The witch initially offers the children what must have seemed like paradise-a delicious dinner of sweets, no commands to do chores, no scolding, and fresh beds. Mallet says that children will initially long for a mother like this, but realize when her real purposes are unveiled that they're probably better off with their own mothers. Hansel's imprisonment, he says, is actually his own wish fulfillment-he wanted to be taken care of like an infant, and now is penned in and will be symbolically devoured by the mother figure who will never let him fully develop independance.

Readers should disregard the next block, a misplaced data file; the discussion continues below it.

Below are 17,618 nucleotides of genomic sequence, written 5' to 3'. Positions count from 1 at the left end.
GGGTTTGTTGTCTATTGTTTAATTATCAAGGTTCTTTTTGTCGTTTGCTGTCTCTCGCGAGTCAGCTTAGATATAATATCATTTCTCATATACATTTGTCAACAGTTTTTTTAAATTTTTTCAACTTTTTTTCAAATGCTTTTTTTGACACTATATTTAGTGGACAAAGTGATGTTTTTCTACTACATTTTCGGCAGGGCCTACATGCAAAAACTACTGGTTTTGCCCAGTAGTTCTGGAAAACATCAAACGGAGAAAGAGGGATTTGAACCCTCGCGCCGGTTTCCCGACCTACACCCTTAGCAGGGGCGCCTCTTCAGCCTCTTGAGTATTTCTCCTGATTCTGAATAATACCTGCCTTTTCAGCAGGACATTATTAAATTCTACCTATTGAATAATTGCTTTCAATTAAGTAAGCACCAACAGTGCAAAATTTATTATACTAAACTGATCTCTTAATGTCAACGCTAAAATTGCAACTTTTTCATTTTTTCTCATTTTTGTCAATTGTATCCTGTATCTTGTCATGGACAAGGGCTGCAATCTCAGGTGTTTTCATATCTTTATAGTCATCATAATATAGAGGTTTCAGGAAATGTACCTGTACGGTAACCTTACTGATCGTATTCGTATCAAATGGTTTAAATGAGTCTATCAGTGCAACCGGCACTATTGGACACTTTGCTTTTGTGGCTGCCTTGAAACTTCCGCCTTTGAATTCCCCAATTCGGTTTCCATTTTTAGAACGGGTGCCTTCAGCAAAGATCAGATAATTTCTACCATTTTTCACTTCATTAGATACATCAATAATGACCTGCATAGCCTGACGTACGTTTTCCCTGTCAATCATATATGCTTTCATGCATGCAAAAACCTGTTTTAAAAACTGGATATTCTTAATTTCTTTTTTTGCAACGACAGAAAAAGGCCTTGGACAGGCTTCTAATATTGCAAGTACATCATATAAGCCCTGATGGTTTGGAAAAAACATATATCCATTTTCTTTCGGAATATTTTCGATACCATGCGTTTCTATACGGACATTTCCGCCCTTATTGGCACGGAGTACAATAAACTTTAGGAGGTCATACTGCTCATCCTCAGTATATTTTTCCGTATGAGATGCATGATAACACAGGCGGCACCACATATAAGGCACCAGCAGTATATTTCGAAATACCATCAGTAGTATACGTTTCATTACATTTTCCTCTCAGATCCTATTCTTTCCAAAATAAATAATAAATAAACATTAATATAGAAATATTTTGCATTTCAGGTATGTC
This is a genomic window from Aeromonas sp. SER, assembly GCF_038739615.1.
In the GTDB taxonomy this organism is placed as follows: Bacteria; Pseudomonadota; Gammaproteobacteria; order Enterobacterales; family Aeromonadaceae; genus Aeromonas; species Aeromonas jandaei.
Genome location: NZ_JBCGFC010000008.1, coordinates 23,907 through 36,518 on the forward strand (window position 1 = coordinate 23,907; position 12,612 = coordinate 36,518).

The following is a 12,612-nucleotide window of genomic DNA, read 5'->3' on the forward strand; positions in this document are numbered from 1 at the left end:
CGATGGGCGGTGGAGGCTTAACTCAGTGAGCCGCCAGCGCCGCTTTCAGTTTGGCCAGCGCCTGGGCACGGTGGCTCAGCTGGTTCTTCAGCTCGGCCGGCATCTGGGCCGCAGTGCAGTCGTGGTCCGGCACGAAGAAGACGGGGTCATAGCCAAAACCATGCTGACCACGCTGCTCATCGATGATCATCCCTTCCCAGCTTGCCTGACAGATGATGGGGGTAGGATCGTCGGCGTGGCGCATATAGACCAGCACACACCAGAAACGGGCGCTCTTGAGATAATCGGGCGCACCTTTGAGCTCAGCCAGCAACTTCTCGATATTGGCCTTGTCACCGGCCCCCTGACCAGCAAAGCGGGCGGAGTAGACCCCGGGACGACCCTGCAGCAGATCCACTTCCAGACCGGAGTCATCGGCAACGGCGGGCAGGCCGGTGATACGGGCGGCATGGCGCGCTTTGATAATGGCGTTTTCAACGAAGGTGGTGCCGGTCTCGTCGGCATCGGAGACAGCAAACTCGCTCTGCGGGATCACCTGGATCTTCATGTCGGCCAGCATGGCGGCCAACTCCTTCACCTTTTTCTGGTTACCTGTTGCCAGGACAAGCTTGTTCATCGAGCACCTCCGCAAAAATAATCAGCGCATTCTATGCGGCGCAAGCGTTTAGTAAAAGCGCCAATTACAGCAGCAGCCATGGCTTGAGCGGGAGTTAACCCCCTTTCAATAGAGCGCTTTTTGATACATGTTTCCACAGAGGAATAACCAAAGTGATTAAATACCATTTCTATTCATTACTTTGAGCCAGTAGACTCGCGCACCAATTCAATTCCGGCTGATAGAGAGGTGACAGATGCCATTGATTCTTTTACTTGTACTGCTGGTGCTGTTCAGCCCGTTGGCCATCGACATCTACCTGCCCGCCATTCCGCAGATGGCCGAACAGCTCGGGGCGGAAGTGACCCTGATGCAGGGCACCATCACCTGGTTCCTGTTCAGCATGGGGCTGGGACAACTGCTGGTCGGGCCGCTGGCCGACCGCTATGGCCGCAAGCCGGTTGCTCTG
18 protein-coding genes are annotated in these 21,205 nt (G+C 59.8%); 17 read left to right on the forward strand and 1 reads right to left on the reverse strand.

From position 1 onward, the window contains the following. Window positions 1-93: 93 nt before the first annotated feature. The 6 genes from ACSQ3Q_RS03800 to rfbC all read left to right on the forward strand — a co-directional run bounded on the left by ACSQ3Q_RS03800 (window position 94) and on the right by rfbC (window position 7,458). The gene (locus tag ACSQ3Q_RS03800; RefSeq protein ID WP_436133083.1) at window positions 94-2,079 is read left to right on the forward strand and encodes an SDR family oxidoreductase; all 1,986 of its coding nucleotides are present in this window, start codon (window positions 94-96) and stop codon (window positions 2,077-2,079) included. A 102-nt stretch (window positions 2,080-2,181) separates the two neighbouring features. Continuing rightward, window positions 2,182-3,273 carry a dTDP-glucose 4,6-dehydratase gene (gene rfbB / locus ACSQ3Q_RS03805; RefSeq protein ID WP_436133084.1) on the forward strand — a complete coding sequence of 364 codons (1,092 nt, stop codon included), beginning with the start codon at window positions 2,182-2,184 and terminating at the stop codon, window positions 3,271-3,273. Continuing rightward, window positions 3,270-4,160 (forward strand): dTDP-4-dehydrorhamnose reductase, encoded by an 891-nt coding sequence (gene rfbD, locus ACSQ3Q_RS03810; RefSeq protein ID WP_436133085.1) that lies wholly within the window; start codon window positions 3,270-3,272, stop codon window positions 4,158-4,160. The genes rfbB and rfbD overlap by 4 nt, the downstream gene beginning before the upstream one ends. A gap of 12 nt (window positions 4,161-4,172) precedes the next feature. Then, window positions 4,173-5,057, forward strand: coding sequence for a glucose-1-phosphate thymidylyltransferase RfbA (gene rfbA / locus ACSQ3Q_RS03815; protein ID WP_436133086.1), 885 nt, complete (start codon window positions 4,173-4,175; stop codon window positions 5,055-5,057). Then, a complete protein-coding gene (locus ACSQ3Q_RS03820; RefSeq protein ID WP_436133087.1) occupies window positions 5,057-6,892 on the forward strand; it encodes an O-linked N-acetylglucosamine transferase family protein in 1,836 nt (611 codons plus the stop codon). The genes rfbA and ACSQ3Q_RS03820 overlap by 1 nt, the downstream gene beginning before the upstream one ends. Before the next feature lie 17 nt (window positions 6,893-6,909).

Mallet goes on to say that the way the witch treats Hansel and Gretel reflects, in an exaggerated way, the difference between how mothers treat sons and daughters-coddling the boys and being harsher on the daughters. Now I'm not a psychologist, and I can only speak from my own experience, but this is not true at all in my family-both my parents loved myself and my siblings equally. Even looking back in retrospect I can't see that our gender had anything to do with how we were parented.

And then of course Gretel ends up being the one to save the day, which Mallet sees as being this huge upset of traditional expectations of girls-which it is, I guess, but that's kind of old news these days. And when reading enough variations of fairy tales, there are variations where genders are reversed, so you learn not to read too closely into what each gender's actions represents about their gender.

Illustrations-Willy Planck


  1. ...I don't know about this Mallet fellow. He seems... confused